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Privacy Protection on Windows 10 Operating System

Windows 10 helps you reduce the cost and complexity historically associated with managing and deploying Windows devices. With Windows as a service, you receive a continuous innovation so you are always up to date and more secure.

Windows 10 has more built-in security protections than any other Windows version. It can help protect you from malware and viruses. Windows 10 delivers new ways to protect your identities, data and devices. Your small or midsized business can use biometrics and multi-factor authentication to help protect your data.

Windows 10 is designed to accommodate any and all devices – from those with 4-inch screens to 84-inch ones – whether operated with touch/pen controls or a mouse/keyboard combo.

1. Use a password rather than a PIN for local accounts.

Whether you use a local account or Microsoft account, make sure you use a strong, alphanumeric password.

2. Control which apps and services have access to your location.

You could also disable this entirely if not needed.

3. You don’t have to link your PC with a Microsoft account.

You can create a local account instead. This avoids sharing data about your account, although you lose the ability to share data across devices.

4. Control which apps can access sensitive data.

You can block access to features such as camera, microphone, contacts, calendar and call history.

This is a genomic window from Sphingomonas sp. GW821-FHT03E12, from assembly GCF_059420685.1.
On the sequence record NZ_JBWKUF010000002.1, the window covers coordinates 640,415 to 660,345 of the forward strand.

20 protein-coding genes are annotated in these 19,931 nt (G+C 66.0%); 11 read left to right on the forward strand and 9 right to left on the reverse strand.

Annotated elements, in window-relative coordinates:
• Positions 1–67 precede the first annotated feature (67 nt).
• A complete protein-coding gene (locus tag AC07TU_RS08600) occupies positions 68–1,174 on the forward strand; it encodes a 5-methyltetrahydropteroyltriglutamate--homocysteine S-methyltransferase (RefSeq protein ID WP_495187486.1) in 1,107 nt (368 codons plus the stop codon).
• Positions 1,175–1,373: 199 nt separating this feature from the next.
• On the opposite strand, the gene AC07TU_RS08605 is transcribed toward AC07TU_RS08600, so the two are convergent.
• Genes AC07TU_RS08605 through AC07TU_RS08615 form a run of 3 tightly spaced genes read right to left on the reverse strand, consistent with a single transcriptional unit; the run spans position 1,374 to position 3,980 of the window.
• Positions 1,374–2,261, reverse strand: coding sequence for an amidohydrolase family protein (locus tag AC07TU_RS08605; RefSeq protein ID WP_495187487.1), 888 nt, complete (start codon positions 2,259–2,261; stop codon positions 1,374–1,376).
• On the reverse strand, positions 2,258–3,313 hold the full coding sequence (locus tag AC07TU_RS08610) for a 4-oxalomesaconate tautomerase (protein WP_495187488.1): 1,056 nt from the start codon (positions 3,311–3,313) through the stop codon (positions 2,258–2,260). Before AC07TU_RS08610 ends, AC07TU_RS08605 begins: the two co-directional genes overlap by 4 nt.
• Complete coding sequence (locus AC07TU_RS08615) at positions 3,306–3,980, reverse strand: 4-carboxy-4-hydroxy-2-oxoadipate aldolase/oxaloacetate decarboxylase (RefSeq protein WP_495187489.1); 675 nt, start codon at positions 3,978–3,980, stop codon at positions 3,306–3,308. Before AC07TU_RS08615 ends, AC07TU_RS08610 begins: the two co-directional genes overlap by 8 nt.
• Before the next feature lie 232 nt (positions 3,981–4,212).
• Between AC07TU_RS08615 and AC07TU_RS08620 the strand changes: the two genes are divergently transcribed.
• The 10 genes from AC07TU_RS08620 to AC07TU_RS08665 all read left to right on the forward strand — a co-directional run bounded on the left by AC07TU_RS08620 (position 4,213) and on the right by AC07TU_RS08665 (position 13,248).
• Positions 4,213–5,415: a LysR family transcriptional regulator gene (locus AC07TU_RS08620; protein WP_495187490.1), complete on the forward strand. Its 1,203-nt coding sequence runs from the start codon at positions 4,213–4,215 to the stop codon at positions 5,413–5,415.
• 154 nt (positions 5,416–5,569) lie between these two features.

5. Stop your speaking and typing being sent to the cloud.

Note that this needs to be enabled to be able to speak to Cortana.

6. Keep your account info private.

Decide which apps, if any, should have access to your account details such as your name and picture.

7. Disable Cortana to keep voice data private.

Using Cortana, the voice-controlled assistant, sends commands back to Microsoft as well as data about your files for local search. Disabling Cortana is more private but you lose voice-control functionality.

8. Decide whether apps can control radios such as Bluetooth.

Note that turning this off doesn’t disable Bluetooth, it just prevent apps from being able to control it.

9. Don’t share your advertising ID with apps on your system.

Disabling this also resets your advertising ID.

10. Limit the feedback and usage data that is sent to Microsoft.

Note that in “Feedback and Diagnostics” only “Basic” is available – there’s no “Disable.” We recommend also turning off the tailored tips based on your data.

11. Watch out for system updates changing your privacy settings.

System updates are enabled by default which could revert your settings or add new ones, granting more access to parts of your system. Go back and check your settings after each major update, including looking for new items. Most privacy settings on Windows 10 are accessible in the Privacy area of Settings.

12. Control apps ability to sync with Non-Pairing devices.

Examples of such devices include beacons that transmit advertising information to devices in close proximity, such as in retail outlets.

13. Restrict the apps that can send or receive messages.

Electronic communications often contain sensitive data, so consider which apps really need access to your email, text or MMS messages.

14. Don’t automatically connect to open Wi-Fi Networks.

Windows 10 can connect to suggested open Wi-Fi hotspots automatically. Disable this setting to give you more control over your network connections.

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